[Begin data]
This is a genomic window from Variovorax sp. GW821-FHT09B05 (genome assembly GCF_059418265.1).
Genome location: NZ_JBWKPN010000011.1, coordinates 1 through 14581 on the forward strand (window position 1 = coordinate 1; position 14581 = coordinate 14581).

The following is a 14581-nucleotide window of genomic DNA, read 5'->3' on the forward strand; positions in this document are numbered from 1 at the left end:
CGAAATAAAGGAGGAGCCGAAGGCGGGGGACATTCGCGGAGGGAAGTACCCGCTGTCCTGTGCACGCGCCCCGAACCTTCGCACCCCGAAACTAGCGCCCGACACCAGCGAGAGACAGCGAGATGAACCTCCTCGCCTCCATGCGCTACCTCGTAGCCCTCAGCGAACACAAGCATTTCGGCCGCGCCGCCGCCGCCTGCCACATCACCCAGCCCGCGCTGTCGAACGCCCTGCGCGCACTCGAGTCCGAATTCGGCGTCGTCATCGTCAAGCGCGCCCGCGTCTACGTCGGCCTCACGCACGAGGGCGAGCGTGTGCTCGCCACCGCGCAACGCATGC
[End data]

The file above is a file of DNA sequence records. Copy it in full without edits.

This is a genomic window from Variovorax sp. GW821-FHT09B05 (genome assembly GCF_059418265.1).
Genome location: NZ_JBWKPN010000011.1, coordinates 1 through 14581 on the forward strand (window position 1 = coordinate 1; position 14581 = coordinate 14581).

The following is a 14581-nucleotide window of genomic DNA, read 5'->3' on the forward strand; positions in this document are numbered from 1 at the left end:
CGAAATAAAGGAGGAGCCGAAGGCGGGGGACATTCGCGGAGGGAAGTACCCGCTGTCCTGTGCACGCGCCCCGAACCTTCGCACCCCGAAACTAGCGCCCGACACCAGCGAGAGACAGCGAGATGAACCTCCTCGCCTCCATGCGCTACCTCGTAGCCCTCAGCGAACACAAGCATTTCGGCCGCGCCGCCGCCGCCTGCCACATCACCCAGCCCGCGCTGTCGAACGCCCTGCGCGCACTCGAGTCCGAATTCGGCGTCGTCATCGTCAAGCGCGCCCGCGTCTACGTCGGCCTCACGCACGAGGGCGAGCGTGTGCTCGCCACCGCGCAACGCATGC